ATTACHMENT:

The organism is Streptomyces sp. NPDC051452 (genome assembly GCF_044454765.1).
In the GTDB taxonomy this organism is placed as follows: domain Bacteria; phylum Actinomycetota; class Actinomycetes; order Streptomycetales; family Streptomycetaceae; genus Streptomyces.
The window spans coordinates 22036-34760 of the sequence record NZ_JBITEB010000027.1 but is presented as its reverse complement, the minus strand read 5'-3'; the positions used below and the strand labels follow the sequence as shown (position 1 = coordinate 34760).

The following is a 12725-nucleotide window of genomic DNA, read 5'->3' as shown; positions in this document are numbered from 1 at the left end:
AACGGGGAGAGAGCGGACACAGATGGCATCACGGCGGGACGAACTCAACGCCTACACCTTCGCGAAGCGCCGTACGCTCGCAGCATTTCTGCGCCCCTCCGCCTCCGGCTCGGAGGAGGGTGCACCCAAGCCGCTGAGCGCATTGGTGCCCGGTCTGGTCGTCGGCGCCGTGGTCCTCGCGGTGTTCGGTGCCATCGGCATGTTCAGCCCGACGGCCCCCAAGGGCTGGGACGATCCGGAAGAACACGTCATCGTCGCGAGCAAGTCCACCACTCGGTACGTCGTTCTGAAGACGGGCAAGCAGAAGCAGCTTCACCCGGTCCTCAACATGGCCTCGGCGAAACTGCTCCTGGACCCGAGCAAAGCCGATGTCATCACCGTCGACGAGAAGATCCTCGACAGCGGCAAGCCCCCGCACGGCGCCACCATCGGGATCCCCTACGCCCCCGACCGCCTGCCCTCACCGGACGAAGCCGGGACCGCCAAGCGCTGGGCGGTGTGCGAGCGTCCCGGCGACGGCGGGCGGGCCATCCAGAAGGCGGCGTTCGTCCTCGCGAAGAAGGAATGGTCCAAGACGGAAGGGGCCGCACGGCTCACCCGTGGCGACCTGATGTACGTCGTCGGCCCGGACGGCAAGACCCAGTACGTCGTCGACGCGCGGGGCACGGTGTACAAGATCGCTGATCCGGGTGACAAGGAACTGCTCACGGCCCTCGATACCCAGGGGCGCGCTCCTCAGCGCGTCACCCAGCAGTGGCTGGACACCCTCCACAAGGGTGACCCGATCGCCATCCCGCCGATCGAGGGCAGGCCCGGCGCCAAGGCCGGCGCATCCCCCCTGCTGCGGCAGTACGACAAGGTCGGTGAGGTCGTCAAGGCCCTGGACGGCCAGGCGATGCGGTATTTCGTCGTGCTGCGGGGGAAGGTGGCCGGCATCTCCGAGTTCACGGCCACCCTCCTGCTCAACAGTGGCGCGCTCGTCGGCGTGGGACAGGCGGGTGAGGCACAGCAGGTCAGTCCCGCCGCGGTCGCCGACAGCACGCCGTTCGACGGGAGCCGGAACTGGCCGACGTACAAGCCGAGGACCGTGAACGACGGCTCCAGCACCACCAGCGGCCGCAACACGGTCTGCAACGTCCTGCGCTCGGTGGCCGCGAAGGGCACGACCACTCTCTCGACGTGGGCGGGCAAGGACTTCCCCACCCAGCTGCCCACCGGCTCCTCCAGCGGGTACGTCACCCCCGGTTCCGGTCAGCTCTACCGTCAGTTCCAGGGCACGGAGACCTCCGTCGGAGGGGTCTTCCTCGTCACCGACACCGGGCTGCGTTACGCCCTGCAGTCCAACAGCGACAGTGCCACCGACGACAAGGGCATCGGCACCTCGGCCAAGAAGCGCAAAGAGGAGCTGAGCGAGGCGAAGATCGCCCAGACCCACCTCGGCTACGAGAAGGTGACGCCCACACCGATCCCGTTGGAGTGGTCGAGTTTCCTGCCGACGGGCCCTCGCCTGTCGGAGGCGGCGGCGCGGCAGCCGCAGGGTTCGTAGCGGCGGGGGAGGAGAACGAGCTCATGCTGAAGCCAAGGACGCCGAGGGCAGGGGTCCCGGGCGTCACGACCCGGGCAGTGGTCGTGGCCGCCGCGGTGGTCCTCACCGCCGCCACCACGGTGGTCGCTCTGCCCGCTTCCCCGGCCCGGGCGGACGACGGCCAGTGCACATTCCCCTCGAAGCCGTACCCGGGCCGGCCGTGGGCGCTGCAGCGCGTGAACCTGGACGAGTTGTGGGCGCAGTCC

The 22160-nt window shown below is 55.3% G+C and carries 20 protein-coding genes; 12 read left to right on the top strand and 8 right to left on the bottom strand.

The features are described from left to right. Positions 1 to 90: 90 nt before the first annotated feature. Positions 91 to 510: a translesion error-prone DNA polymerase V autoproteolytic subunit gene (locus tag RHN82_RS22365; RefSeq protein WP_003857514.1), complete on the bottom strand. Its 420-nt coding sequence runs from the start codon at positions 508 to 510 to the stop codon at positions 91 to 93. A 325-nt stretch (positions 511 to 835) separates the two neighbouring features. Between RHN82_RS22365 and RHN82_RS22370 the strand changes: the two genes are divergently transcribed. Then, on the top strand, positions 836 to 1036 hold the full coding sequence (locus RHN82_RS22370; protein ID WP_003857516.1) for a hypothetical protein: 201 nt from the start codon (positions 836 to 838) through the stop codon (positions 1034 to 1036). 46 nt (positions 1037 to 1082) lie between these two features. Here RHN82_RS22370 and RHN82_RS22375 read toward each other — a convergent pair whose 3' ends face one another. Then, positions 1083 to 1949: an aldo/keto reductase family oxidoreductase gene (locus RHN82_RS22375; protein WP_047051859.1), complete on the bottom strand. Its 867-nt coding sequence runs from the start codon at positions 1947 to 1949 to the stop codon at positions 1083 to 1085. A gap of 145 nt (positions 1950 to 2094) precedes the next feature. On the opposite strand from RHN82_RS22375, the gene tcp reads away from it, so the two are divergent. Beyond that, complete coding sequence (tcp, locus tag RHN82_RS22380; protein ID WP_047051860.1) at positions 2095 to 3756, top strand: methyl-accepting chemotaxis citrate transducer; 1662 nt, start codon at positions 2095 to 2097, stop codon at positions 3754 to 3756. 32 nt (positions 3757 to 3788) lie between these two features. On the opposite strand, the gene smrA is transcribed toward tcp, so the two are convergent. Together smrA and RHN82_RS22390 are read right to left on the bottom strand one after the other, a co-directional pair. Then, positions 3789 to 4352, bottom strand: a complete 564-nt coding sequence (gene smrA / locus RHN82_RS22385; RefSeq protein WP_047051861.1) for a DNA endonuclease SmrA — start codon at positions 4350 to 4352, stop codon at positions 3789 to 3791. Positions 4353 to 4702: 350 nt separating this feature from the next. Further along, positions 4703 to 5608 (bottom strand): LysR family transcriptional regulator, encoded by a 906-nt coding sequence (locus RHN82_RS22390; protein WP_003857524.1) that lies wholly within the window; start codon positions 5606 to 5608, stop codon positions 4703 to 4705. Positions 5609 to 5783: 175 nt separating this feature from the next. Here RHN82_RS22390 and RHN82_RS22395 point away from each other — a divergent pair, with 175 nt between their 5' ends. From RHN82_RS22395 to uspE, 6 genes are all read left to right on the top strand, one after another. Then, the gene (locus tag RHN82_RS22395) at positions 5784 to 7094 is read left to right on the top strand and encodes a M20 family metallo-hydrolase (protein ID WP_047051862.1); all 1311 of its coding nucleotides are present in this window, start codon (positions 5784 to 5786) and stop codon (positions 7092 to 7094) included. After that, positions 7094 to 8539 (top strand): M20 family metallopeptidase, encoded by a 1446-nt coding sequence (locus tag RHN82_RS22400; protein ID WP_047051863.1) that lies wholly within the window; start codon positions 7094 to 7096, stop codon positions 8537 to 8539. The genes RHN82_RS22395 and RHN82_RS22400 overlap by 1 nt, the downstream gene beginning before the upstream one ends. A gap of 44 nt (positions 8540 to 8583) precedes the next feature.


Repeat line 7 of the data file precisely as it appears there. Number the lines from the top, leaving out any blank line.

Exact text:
The features are described from left to right. Positions 1 to 90: 90 nt before the first annotated feature. Positions 91 to 510: a translesion error-prone DNA polymerase V autoproteolytic subunit gene (locus tag RHN82_RS22365; RefSeq protein WP_003857514.1), complete on the bottom strand. Its 420-nt coding sequence runs from the start codon at positions 508 to 510 to the stop codon at positions 91 to 93. A 325-nt stretch (positions 511 to 835) separates the two neighbouring features. Between RHN82_RS22365 and RHN82_RS22370 the strand changes: the two genes are divergently transcribed. Then, on the top strand, positions 836 to 1036 hold the full coding sequence (locus RHN82_RS22370; protein ID WP_003857516.1) for a hypothetical protein: 201 nt from the start codon (positions 836 to 838) through the stop codon (positions 1034 to 1036). 46 nt (positions 1037 to 1082) lie between these two features. Here RHN82_RS22370 and RHN82_RS22375 read toward each other — a convergent pair whose 3' ends face one another. Then, positions 1083 to 1949: an aldo/keto reductase family oxidoreductase gene (locus RHN82_RS22375; protein WP_047051859.1), complete on the bottom strand. Its 867-nt coding sequence runs from the start codon at positions 1947 to 1949 to the stop codon at positions 1083 to 1085. A gap of 145 nt (positions 1950 to 2094) precedes the next feature. On the opposite strand from RHN82_RS22375, the gene tcp reads away from it, so the two are divergent. Beyond that, complete coding sequence (tcp, locus tag RHN82_RS22380; protein ID WP_047051860.1) at positions 2095 to 3756, top strand: methyl-accepting chemotaxis citrate transducer; 1662 nt, start codon at positions 2095 to 2097, stop codon at positions 3754 to 3756. 32 nt (positions 3757 to 3788) lie between these two features. On the opposite strand, the gene smrA is transcribed toward tcp, so the two are convergent. Together smrA and RHN82_RS22390 are read right to left on the bottom strand one after the other, a co-directional pair. Then, positions 3789 to 4352, bottom strand: a complete 564-nt coding sequence (gene smrA / locus RHN82_RS22385; RefSeq protein WP_047051861.1) for a DNA endonuclease SmrA — start codon at positions 4350 to 4352, stop codon at positions 3789 to 3791. Positions 4353 to 4702: 350 nt separating this feature from the next. Further along, positions 4703 to 5608 (bottom strand): LysR family transcriptional regulator, encoded by a 906-nt coding sequence (locus RHN82_RS22390; protein WP_003857524.1) that lies wholly within the window; start codon positions 5606 to 5608, stop codon positions 4703 to 4705. Positions 5609 to 5783: 175 nt separating this feature from the next. Here RHN82_RS22390 and RHN82_RS22395 point away from each other — a divergent pair, with 175 nt between their 5' ends. From RHN82_RS22395 to uspE, 6 genes are all read left to right on the top strand, one after another. Then, the gene (locus tag RHN82_RS22395) at positions 5784 to 7094 is read left to right on the top strand and encodes a M20 family metallo-hydrolase (protein ID WP_047051862.1); all 1311 of its coding nucleotides are present in this window, start codon (positions 5784 to 5786) and stop codon (positions 7092 to 7094) included. After that, positions 7094 to 8539 (top strand): M20 family metallopeptidase, encoded by a 1446-nt coding sequence (locus tag RHN82_RS22400; protein ID WP_047051863.1) that lies wholly within the window; start codon positions 7094 to 7096, stop codon positions 8537 to 8539. The genes RHN82_RS22395 and RHN82_RS22400 overlap by 1 nt, the downstream gene beginning before the upstream one ends. A gap of 44 nt (positions 8540 to 8583) precedes the next feature.